Every year games would actually mean something as it would not be a foregone conclusion that they would miss the playoffs. Give the fans hope and I would think that instead of having crowds of 11,000 against less desirable teams the crowds would probably at least be in the 20,000 or above range thereby more than offsetting the effect of having the Yanks and Red Sox here 6 less times per year. Do you agree that Jays fans have lost hope (remember it has been two decades)?
Greg Huzel, Winnipeg
A. Jays fans have not lost hope. Hope is just hiding out in the witness protection program.
Fans were brainwashed under the J.P. Ricciardi/Paul Godfrey regime into blaming the Red Sox and Yankees and their huge payrolls for the competition woes that the Jays have had.
In the meantime, other medium payroll teams have gone on and advanced to the World Series from the American League.
The new regime of Alex Anthopoulos/Paul Beeston believes that if you've got to beat these guys anyway to get to the Series, why not play in the same division and just outwork, outscout asnd outsmart them. It can be done. The problem with believing that being in contention in August will increase attendance significantly is that historically it's never happened before.
The Jays need to reach the playoffs and then they will be able to sell tickets in that next offseason and have 1.6 million sold by Opening Day. You can never rely on the walkup crowd to make your attendance; it's the pre-sales, season and groups, areas that the Jays have struggled with since the '94 strike.
Q. Richard, A comment and a question. I spent a week at spring training this year and I'm sold. I want to do it every year.
I recommend checking out the Jays (meagre) practice facility. Fans can really get up close and interact with the players. In fact I snuck into their gym and got the clubbies to give me some free Jays paraphenalia. But that's a long story. Great trip all around.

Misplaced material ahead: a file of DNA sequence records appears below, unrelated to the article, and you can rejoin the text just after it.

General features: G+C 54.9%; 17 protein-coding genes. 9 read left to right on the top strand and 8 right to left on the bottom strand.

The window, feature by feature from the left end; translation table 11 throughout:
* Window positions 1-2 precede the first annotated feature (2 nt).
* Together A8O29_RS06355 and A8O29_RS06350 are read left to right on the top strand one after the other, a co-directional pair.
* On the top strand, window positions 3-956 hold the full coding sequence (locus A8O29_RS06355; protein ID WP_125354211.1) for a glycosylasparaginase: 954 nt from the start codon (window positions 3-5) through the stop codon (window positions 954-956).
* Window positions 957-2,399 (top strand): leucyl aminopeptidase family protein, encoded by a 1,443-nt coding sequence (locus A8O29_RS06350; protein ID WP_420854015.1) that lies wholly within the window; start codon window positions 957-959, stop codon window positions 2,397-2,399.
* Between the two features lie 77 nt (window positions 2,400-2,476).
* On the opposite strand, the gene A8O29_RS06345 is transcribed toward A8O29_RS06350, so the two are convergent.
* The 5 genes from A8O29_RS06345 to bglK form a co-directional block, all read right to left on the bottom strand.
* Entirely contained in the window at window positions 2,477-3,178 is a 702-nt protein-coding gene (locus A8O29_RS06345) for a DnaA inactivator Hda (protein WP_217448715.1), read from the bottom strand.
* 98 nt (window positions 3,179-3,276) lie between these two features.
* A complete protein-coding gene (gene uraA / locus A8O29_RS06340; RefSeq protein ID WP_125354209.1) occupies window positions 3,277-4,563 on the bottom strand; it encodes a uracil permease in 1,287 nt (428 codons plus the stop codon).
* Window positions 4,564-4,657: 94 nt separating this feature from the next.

Do you see the Jays giving Lawrie the third baseman gig? He's done nothing but impress thus far at camp, and he looks like the hardest working guy on the roster.
Peter Maslow, Hamilton
A. Hey, I have never been able to sneak into the gym. I am jealous.
As for Lawrie, I have a feeling there is a significant voice in the coaches room and front office that would love to see him in the majors sooner rather than later.
He is a pure athlete and so the transition to third base has seemed effortless. He makes that quick feed to second base as well as anyone I 've seen in a while and has good baseball instincts. He works hard and prepares hard.
So what if one time somebody duct taped huge vats of liquor to his hand. Who hasn't had that happen? My thinking is that will let him get his feet under him at AAA-Las Vegas and then bring him up and move Jose Bautista back to right.
Q. Dear Richard: My family will be vacationing in southern New Hampshire and Boston in August. We have already purchased Fisher Cats and Red Sox tickets. Do you know of any restaurants or other attractions in and around both Manchester, N.H., and Boston, Mass., that we should experience?
Paul Raphael, Mississauga
A. The best idea is to log onto a website like www.HelloManchester.com and see what strikes your fancy. Eric Thames spent last summer there and described it as “like Boston in the woods”. Thames said everything is “wicked this and wicked that with a lot of Sam Adams beer.” As for Boston, the Paul Revere Trail and Harvard University are can't miss. The original Cheers bar is disappointing. Fenway Park and the surrounding neighbourhood with its famed restauraunts and bars are wicked.